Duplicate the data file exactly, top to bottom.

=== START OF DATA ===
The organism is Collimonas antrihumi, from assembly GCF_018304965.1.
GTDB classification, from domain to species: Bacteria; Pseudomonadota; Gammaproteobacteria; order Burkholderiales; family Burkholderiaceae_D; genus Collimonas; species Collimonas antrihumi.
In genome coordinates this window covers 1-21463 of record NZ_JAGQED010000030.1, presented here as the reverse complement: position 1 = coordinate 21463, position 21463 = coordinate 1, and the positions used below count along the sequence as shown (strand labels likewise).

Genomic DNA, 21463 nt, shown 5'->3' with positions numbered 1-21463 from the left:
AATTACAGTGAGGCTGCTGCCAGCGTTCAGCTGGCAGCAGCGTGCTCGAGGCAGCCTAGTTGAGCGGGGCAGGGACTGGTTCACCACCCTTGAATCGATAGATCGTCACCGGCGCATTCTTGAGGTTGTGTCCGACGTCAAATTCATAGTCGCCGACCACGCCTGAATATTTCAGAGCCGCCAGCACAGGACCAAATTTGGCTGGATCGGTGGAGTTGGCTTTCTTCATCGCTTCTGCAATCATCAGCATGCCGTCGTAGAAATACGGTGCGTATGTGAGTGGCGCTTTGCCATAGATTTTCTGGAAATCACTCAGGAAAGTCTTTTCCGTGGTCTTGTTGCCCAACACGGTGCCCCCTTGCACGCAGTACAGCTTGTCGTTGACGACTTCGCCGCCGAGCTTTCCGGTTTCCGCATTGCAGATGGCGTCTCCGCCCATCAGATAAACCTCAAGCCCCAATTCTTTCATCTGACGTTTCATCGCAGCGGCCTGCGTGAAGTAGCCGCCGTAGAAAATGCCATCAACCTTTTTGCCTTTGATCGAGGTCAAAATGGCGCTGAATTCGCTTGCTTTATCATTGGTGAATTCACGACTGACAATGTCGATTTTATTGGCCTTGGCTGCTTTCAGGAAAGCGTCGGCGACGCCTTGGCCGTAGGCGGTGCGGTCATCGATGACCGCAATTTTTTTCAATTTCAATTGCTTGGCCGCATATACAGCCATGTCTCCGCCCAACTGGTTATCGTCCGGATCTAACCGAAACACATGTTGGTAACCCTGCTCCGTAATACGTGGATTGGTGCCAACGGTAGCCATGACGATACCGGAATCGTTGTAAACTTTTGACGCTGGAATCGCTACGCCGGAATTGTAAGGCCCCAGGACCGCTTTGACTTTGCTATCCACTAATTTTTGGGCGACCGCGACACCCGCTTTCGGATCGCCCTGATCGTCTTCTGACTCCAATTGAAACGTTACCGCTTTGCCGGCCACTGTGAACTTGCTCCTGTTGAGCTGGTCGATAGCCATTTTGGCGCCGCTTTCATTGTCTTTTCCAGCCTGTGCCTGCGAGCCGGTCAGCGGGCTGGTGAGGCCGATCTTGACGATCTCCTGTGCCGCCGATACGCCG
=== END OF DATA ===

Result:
The organism is Collimonas antrihumi, from assembly GCF_018304965.1.
GTDB classification, from domain to species: Bacteria; Pseudomonadota; Gammaproteobacteria; order Burkholderiales; family Burkholderiaceae_D; genus Collimonas; species Collimonas antrihumi.
In genome coordinates this window covers 1-21463 of record NZ_JAGQED010000030.1, presented here as the reverse complement: position 1 = coordinate 21463, position 21463 = coordinate 1, and the positions used below count along the sequence as shown (strand labels likewise).

Genomic DNA, 21463 nt, shown 5'->3' with positions numbered 1-21463 from the left:
AATTACAGTGAGGCTGCTGCCAGCGTTCAGCTGGCAGCAGCGTGCTCGAGGCAGCCTAGTTGAGCGGGGCAGGGACTGGTTCACCACCCTTGAATCGATAGATCGTCACCGGCGCATTCTTGAGGTTGTGTCCGACGTCAAATTCATAGTCGCCGACCACGCCTGAATATTTCAGAGCCGCCAGCACAGGACCAAATTTGGCTGGATCGGTGGAGTTGGCTTTCTTCATCGCTTCTGCAATCATCAGCATGCCGTCGTAGAAATACGGTGCGTATGTGAGTGGCGCTTTGCCATAGATTTTCTGGAAATCACTCAGGAAAGTCTTTTCCGTGGTCTTGTTGCCCAACACGGTGCCCCCTTGCACGCAGTACAGCTTGTCGTTGACGACTTCGCCGCCGAGCTTTCCGGTTTCCGCATTGCAGATGGCGTCTCCGCCCATCAGATAAACCTCAAGCCCCAATTCTTTCATCTGACGTTTCATCGCAGCGGCCTGCGTGAAGTAGCCGCCGTAGAAAATGCCATCAACCTTTTTGCCTTTGATCGAGGTCAAAATGGCGCTGAATTCGCTTGCTTTATCATTGGTGAATTCACGACTGACAATGTCGATTTTATTGGCCTTGGCTGCTTTCAGGAAAGCGTCGGCGACGCCTTGGCCGTAGGCGGTGCGGTCATCGATGACCGCAATTTTTTTCAATTTCAATTGCTTGGCCGCATATACAGCCATGTCTCCGCCCAACTGGTTATCGTCCGGATCTAACCGAAACACATGTTGGTAACCCTGCTCCGTAATACGTGGATTGGTGCCAACGGTAGCCATGACGATACCGGAATCGTTGTAAACTTTTGACGCTGGAATCGCTACGCCGGAATTGTAAGGCCCCAGGACCGCTTTGACTTTGCTATCCACTAATTTTTGGGCGACCGCGACACCCGCTTTCGGATCGCCCTGATCGTCTTCTGACTCCAATTGAAACGTTACCGCTTTGCCGGCCACTGTGAACTTGCTCCTGTTGAGCTGGTCGATAGCCATTTTGGCGCCGCTTTCATTGTCTTTTCCAGCCTGTGCCTGCGAGCCGGTCAGCGGGCTGGTGAGGCCGATCTTGACGATCTCCTGTGCCGCCGATACGCCG